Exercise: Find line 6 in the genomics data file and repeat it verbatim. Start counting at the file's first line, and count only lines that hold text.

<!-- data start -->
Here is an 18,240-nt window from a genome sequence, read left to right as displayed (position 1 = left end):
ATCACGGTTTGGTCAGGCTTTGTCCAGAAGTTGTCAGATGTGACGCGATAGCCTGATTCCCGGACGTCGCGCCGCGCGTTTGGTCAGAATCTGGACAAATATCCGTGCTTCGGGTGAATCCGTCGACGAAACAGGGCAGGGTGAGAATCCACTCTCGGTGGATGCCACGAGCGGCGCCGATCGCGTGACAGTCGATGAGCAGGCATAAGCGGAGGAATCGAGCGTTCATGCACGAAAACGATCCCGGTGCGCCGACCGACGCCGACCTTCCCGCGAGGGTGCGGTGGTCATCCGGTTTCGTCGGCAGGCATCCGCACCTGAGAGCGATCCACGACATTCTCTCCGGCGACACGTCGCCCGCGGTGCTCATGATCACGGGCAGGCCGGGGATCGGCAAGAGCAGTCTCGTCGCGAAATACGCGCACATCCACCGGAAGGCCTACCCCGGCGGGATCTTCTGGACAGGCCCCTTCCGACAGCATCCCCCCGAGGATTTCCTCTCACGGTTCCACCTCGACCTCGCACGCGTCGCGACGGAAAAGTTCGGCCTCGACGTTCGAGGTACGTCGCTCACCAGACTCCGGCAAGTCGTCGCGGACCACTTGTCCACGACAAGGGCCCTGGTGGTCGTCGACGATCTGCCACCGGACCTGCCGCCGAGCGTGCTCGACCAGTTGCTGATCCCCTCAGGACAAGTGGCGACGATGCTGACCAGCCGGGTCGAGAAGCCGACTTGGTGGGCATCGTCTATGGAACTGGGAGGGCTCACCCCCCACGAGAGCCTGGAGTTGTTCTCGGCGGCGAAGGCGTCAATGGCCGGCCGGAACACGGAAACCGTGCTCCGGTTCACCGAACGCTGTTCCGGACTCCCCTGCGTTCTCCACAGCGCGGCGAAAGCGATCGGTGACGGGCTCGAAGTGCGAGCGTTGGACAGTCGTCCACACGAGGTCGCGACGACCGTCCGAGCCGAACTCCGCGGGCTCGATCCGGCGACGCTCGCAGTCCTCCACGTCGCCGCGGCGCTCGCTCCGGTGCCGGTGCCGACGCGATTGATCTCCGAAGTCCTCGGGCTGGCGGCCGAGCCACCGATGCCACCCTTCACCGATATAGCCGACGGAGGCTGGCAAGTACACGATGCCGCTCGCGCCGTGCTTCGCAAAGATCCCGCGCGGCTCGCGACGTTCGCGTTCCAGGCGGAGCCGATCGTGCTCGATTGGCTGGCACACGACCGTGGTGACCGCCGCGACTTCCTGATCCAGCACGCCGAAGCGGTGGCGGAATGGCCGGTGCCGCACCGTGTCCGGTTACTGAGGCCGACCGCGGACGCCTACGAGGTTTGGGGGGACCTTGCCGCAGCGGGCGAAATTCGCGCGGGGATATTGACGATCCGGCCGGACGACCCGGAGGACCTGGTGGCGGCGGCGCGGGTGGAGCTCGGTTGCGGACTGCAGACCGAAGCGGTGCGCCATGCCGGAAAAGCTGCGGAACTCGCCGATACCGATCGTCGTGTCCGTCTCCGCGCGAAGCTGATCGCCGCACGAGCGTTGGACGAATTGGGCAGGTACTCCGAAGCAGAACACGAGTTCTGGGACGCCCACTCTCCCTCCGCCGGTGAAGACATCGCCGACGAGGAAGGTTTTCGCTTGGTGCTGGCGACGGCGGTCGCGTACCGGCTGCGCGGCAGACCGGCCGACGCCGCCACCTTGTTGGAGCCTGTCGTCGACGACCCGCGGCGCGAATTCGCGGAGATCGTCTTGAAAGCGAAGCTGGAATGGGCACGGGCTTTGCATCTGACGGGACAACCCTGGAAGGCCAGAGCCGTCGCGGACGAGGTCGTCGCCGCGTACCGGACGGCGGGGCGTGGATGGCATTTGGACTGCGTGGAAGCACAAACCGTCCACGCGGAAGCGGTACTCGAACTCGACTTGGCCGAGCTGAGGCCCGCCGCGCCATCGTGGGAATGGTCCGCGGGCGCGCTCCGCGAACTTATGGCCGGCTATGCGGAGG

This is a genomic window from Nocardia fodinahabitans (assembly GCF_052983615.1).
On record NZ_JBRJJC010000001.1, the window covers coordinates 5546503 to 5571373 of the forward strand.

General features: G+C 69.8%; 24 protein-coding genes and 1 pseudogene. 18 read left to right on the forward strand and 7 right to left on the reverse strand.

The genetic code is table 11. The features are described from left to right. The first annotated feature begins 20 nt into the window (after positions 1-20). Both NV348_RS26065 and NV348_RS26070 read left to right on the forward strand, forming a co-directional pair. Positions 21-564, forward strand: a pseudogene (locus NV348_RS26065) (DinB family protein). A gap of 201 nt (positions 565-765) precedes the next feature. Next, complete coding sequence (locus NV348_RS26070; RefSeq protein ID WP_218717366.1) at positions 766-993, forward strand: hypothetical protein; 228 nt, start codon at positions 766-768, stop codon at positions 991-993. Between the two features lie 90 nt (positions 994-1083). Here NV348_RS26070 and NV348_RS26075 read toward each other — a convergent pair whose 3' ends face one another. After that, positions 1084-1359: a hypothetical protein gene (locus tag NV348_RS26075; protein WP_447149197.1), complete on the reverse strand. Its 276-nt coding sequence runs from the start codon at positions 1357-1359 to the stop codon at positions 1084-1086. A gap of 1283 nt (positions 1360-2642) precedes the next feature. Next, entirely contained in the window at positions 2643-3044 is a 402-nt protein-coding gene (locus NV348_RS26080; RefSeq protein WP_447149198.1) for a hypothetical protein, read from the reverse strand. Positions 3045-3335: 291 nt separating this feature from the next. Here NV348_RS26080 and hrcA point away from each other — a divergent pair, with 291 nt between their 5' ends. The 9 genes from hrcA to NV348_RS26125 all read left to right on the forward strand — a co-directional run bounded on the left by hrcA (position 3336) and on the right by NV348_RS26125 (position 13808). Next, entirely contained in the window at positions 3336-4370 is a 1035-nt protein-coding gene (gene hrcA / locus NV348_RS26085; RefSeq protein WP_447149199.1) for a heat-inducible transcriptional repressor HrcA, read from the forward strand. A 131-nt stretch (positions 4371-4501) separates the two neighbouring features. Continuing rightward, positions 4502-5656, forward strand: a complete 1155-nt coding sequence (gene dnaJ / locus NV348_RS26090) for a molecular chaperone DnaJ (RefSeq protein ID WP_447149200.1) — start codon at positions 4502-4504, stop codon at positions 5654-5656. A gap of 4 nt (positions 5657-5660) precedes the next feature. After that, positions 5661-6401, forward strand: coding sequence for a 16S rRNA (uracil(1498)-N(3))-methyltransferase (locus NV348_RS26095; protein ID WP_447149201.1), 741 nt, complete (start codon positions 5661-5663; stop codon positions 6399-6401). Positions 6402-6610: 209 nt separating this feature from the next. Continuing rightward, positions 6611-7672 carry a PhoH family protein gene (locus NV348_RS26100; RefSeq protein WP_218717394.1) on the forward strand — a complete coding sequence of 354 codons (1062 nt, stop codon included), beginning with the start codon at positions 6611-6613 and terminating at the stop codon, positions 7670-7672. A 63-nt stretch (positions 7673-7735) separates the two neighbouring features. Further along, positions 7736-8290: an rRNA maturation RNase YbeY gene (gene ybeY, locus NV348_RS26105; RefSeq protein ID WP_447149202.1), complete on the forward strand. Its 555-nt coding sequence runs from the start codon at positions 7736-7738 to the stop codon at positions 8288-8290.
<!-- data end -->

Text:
The genetic code is table 11. The features are described from left to right. The first annotated feature begins 20 nt into the window (after positions 1-20). Both NV348_RS26065 and NV348_RS26070 read left to right on the forward strand, forming a co-directional pair. Positions 21-564, forward strand: a pseudogene (locus NV348_RS26065) (DinB family protein). A gap of 201 nt (positions 565-765) precedes the next feature. Next, complete coding sequence (locus NV348_RS26070; RefSeq protein ID WP_218717366.1) at positions 766-993, forward strand: hypothetical protein; 228 nt, start codon at positions 766-768, stop codon at positions 991-993. Between the two features lie 90 nt (positions 994-1083). Here NV348_RS26070 and NV348_RS26075 read toward each other — a convergent pair whose 3' ends face one another. After that, positions 1084-1359: a hypothetical protein gene (locus tag NV348_RS26075; protein WP_447149197.1), complete on the reverse strand. Its 276-nt coding sequence runs from the start codon at positions 1357-1359 to the stop codon at positions 1084-1086. A gap of 1283 nt (positions 1360-2642) precedes the next feature. Next, entirely contained in the window at positions 2643-3044 is a 402-nt protein-coding gene (locus NV348_RS26080; RefSeq protein WP_447149198.1) for a hypothetical protein, read from the reverse strand. Positions 3045-3335: 291 nt separating this feature from the next. Here NV348_RS26080 and hrcA point away from each other — a divergent pair, with 291 nt between their 5' ends. The 9 genes from hrcA to NV348_RS26125 all read left to right on the forward strand — a co-directional run bounded on the left by hrcA (position 3336) and on the right by NV348_RS26125 (position 13808). Next, entirely contained in the window at positions 3336-4370 is a 1035-nt protein-coding gene (gene hrcA / locus NV348_RS26085; RefSeq protein WP_447149199.1) for a heat-inducible transcriptional repressor HrcA, read from the forward strand. A 131-nt stretch (positions 4371-4501) separates the two neighbouring features. Continuing rightward, positions 4502-5656, forward strand: a complete 1155-nt coding sequence (gene dnaJ / locus NV348_RS26090) for a molecular chaperone DnaJ (RefSeq protein ID WP_447149200.1) — start codon at positions 4502-4504, stop codon at positions 5654-5656. A gap of 4 nt (positions 5657-5660) precedes the next feature. After that, positions 5661-6401, forward strand: coding sequence for a 16S rRNA (uracil(1498)-N(3))-methyltransferase (locus NV348_RS26095; protein ID WP_447149201.1), 741 nt, complete (start codon positions 5661-5663; stop codon positions 6399-6401). Positions 6402-6610: 209 nt separating this feature from the next. Continuing rightward, positions 6611-7672 carry a PhoH family protein gene (locus NV348_RS26100; RefSeq protein WP_218717394.1) on the forward strand — a complete coding sequence of 354 codons (1062 nt, stop codon included), beginning with the start codon at positions 6611-6613 and terminating at the stop codon, positions 7670-7672. A 63-nt stretch (positions 7673-7735) separates the two neighbouring features. Further along, positions 7736-8290: an rRNA maturation RNase YbeY gene (gene ybeY, locus NV348_RS26105; RefSeq protein ID WP_447149202.1), complete on the forward strand. Its 555-nt coding sequence runs from the start codon at positions 7736-7738 to the stop codon at positions 8288-8290.